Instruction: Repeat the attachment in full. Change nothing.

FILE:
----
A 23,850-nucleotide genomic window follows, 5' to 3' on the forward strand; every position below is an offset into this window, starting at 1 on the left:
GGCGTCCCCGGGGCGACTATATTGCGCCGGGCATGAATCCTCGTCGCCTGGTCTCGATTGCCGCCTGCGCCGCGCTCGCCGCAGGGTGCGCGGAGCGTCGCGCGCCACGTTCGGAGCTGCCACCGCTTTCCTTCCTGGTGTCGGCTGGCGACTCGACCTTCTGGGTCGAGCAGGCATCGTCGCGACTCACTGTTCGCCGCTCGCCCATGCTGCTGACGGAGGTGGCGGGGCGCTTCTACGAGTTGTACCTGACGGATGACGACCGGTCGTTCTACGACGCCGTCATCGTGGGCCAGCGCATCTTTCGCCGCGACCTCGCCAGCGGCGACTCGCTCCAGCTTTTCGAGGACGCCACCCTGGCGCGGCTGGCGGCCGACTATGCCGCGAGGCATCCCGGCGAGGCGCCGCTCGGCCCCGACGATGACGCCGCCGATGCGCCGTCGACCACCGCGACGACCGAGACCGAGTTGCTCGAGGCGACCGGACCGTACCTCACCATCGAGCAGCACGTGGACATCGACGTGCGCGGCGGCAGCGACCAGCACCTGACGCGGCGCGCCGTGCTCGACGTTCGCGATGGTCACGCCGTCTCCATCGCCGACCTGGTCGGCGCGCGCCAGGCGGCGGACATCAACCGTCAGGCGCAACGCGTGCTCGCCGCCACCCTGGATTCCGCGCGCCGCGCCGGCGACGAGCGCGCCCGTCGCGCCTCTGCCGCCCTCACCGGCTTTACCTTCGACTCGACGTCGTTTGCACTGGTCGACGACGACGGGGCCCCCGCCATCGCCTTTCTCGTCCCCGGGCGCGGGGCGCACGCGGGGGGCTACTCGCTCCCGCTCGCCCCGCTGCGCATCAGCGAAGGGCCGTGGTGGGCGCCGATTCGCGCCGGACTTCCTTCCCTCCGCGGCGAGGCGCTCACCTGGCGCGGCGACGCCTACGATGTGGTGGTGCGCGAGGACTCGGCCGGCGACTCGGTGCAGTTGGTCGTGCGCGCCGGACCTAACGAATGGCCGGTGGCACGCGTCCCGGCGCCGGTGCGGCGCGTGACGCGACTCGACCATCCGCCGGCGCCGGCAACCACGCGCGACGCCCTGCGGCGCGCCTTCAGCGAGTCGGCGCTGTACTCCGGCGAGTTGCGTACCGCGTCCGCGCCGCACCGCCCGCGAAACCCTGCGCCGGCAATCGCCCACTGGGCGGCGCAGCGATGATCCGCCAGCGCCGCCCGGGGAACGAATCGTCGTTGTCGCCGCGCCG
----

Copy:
A 23,850-nucleotide genomic window follows, 5' to 3' on the forward strand; every position below is an offset into this window, starting at 1 on the left:
GGCGTCCCCGGGGCGACTATATTGCGCCGGGCATGAATCCTCGTCGCCTGGTCTCGATTGCCGCCTGCGCCGCGCTCGCCGCAGGGTGCGCGGAGCGTCGCGCGCCACGTTCGGAGCTGCCACCGCTTTCCTTCCTGGTGTCGGCTGGCGACTCGACCTTCTGGGTCGAGCAGGCATCGTCGCGACTCACTGTTCGCCGCTCGCCCATGCTGCTGACGGAGGTGGCGGGGCGCTTCTACGAGTTGTACCTGACGGATGACGACCGGTCGTTCTACGACGCCGTCATCGTGGGCCAGCGCATCTTTCGCCGCGACCTCGCCAGCGGCGACTCGCTCCAGCTTTTCGAGGACGCCACCCTGGCGCGGCTGGCGGCCGACTATGCCGCGAGGCATCCCGGCGAGGCGCCGCTCGGCCCCGACGATGACGCCGCCGATGCGCCGTCGACCACCGCGACGACCGAGACCGAGTTGCTCGAGGCGACCGGACCGTACCTCACCATCGAGCAGCACGTGGACATCGACGTGCGCGGCGGCAGCGACCAGCACCTGACGCGGCGCGCCGTGCTCGACGTTCGCGATGGTCACGCCGTCTCCATCGCCGACCTGGTCGGCGCGCGCCAGGCGGCGGACATCAACCGTCAGGCGCAACGCGTGCTCGCCGCCACCCTGGATTCCGCGCGCCGCGCCGGCGACGAGCGCGCCCGTCGCGCCTCTGCCGCCCTCACCGGCTTTACCTTCGACTCGACGTCGTTTGCACTGGTCGACGACGACGGGGCCCCCGCCATCGCCTTTCTCGTCCCCGGGCGCGGGGCGCACGCGGGGGGCTACTCGCTCCCGCTCGCCCCGCTGCGCATCAGCGAAGGGCCGTGGTGGGCGCCGATTCGCGCCGGACTTCCTTCCCTCCGCGGCGAGGCGCTCACCTGGCGCGGCGACGCCTACGATGTGGTGGTGCGCGAGGACTCGGCCGGCGACTCGGTGCAGTTGGTCGTGCGCGCCGGACCTAACGAATGGCCGGTGGCACGCGTCCCGGCGCCGGTGCGGCGCGTGACGCGACTCGACCATCCGCCGGCGCCGGCAACCACGCGCGACGCCCTGCGGCGCGCCTTCAGCGAGTCGGCGCTGTACTCCGGCGAGTTGCGTACCGCGTCCGCGCCGCACCGCCCGCGAAACCCTGCGCCGGCAATCGCCCACTGGGCGGCGCAGCGATGATCCGCCAGCGCCGCCCGGGGAACGAATCGTCGTTGTCGCCGCGCCG